Free Shipping Offers

Studies show that free shipping offers have a major impact on Internet shoppers and helps to increase sales. If you offer a free shipping incentive make sure it is highly visible in three places; the masthead, under the navigation, and on the product detail page next to the add-to-basket button. Recently, I was able to improve the visibility of a merchant’s free shipping offer (free shipping on orders over $75.00) by placing it under the navigation and on the product detail page near the buy button. The number of orders grew 15% the next week.

Now We’re Shopping
When visitors browse your ecommerce site they want to see product, and lots of it. Make sure your product list views contain 3-5 columns per product row. If possible, show 30 to 40 product thumbnail images per page. This will allow the shopper to easily browse through your selection and have a better shopping experience.

Resources

Visit these helpful resources for additional information about:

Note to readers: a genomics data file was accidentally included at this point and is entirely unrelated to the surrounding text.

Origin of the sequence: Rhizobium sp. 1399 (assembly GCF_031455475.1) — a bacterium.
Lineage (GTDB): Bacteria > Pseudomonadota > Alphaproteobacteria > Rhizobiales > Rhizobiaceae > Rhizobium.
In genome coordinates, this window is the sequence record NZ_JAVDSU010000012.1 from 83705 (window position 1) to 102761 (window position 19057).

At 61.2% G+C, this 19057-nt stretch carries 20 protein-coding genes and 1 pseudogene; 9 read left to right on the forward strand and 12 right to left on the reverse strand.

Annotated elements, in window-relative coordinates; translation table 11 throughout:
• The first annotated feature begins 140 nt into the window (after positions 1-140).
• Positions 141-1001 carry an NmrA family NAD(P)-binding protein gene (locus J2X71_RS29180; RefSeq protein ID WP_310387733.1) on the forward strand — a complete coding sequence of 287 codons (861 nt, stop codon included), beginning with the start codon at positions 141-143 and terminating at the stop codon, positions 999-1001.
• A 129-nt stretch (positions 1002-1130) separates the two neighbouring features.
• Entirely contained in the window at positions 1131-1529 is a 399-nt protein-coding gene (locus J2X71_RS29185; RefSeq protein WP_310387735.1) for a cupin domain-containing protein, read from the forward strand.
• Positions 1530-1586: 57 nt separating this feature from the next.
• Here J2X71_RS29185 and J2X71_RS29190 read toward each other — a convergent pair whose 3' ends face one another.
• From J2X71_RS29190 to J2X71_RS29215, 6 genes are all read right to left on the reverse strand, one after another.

Doing Business on the Internet

eCommerce Website Development Tips

Author Bio

James Curley is the co-founder and Chief Executive Officer of Mountain Media, an ecommerce solution provider and web development company located in Saratoga Springs, NY.

Known as a pioneer in the ecommerce field, Curley led the company to produce one of the Web’s first ecommerce development platforms, “Mountain Commerce” in 1998. Since then, the platform has continued to evolve in order to meet new feature standards and industry trends and was named to Practical Ecommerce Magazine’s list of “Notable Shopping Carts” in 2007.